Category Archives: health

Alexander Technique and Horses part 3

“Muscles are designed to tense and contract a lot more quickly than they are designed to release. This is a very useful mechanism for helping us to get out of trouble in a hurry. Scientists call it the fight/flight response. However both horses and humans often find that these fight/flight responses can get out of hand.”

“The openness of your hands Martha’s neck and shoulder muscles a standard of ease towards which they can move. In order to do this her muscles need a sense of time and space … a moment of stillness and pause. Think of your hands simply melting like warm butter onto Martha’s neck'”

Laura stuck with the process. Martha started to move her heed gently from side to side and up and down a few times and then took several deep, sighing breaths. I noted this with some interest – humans often take a few deep breaths when they are starting to release the constrictions of the day during the course of an Alexander lesson. “I think I feel some release in Martha’s neck” Laura said with a mixture surprise and disbelief in

her voice.

“Yes I think you probably do” I confirmed “Now gently take your hands off Martha ‘s neck” Laura, hooked as she was into the process, looked disappointed but followed my suggestions.

“Pause for a moment. Give yourself the time and space to project your Alexander directions… allowing your neck to be free … your head to balance freely on top of your spine… and your back to lengthen and widen,”

Like many horses Martha had tendency to slightly drop and hollow her back and to trail her back legs.

“How would we deal with this using the Alexander Technique?” Laura was now wondering.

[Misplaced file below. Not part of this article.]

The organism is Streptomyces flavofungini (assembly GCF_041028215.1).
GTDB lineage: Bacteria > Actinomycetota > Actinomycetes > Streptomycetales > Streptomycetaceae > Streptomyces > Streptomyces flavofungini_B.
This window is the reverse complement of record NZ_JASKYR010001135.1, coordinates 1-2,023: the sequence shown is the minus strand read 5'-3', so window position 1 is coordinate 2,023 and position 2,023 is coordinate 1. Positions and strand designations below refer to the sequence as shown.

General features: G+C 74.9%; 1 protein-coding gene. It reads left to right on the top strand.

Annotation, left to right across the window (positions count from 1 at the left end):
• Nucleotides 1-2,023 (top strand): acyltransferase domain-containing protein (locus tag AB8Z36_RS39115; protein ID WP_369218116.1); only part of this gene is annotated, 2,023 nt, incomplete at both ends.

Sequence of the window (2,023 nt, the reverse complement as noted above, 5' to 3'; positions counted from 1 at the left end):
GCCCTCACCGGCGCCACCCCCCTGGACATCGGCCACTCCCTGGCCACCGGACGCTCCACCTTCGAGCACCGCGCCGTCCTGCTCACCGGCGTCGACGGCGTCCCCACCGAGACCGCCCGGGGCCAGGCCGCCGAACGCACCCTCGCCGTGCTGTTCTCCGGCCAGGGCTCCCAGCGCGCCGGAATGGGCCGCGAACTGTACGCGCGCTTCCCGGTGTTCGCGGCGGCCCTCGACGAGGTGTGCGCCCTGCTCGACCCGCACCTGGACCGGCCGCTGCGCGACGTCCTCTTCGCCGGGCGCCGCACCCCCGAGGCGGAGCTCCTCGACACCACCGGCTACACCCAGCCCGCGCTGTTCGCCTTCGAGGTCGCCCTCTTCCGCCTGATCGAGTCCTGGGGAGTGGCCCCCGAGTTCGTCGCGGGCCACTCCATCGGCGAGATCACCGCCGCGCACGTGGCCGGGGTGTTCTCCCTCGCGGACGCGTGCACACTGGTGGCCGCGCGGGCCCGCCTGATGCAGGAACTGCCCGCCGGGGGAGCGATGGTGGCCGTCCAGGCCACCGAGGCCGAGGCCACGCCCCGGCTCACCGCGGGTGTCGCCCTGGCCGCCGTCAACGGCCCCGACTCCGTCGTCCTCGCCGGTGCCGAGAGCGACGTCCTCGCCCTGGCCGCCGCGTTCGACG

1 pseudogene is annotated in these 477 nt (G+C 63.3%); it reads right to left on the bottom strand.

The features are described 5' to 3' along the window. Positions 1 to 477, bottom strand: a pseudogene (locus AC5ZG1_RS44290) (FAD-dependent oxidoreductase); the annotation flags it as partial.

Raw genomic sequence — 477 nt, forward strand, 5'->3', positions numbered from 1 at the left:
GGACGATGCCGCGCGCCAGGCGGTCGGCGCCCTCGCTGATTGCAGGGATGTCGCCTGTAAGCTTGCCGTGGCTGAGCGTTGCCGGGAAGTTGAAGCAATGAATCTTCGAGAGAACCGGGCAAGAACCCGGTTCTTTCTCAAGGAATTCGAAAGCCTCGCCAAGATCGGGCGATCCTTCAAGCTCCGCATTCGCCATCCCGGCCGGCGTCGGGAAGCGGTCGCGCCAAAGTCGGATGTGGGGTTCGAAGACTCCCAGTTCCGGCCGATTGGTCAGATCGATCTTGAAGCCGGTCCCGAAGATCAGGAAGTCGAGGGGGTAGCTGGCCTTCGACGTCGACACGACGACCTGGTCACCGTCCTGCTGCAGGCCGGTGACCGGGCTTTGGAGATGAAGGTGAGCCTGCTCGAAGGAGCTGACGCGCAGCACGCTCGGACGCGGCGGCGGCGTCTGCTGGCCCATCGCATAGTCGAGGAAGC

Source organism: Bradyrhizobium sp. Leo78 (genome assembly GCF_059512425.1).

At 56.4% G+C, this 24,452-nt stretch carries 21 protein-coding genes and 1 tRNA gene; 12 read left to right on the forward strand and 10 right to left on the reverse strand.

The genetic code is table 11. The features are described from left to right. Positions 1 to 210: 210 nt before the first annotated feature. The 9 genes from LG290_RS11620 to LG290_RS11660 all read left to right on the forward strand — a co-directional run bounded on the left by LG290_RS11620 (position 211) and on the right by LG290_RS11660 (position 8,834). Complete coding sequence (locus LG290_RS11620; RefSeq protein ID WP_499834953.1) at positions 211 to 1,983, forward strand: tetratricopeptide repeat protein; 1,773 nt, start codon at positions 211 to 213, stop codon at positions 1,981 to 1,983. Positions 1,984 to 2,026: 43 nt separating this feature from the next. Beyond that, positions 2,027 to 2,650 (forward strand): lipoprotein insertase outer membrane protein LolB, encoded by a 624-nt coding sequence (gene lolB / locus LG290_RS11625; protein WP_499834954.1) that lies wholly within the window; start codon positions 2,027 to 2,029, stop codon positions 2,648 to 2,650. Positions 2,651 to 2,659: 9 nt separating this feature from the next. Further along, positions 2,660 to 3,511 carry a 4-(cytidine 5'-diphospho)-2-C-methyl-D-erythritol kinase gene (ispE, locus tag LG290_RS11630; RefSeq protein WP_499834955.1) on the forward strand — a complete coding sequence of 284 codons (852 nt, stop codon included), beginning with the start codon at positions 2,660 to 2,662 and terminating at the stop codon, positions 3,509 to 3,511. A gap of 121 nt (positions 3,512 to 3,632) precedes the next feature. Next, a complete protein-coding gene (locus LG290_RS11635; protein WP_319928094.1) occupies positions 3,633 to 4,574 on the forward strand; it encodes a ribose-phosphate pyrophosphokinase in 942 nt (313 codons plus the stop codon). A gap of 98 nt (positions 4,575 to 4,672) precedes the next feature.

“In much the same way as we would deal with the corresponding tendency in humans. I usually begin by helping a pupil to balance their head and neck more effectively and then start working on their lower back, buttocks and knees.”

By the time Laura had work her way down to Martha’s buttocks and legs Martha’s head and neck had dropped down, her lower lip was trembling and she looked very peaceful and somewhat drowsy.

We realised that it was darker outside and had, without us noticing, become quite dim in the stable. We took Martha for a short walk in the field outside. She was a little bit disorientated for the first few minutes and then seemed to find her feet again.

VIENNESE GRANNIES

This is a tale of how two Alexander Technique teachers’ were humiliated by a Viennese granny.
They do really do Christmas cheer well in Vienna. All the atmosphere and none of the stress of the UK. They even lay-on snow! Most years anyway…

My partner and I took a walk in Cobenzl, the Vienna woods, of a Sunday afternoon. A bit of a thaw had set in. The paths were perilously icey with only the edges still a little bit snowy. My partner had recently sustained a knee injury in Scottish country dancing ( that’s another story! ) and was doubly cautious. We crept stiffly along the side of the path staring fixedly at the ground two feet in front of us… when a Viennese granny powered past us at a high rate of knots, smiling broadly and drinking in the glorious surroundings with her eyes!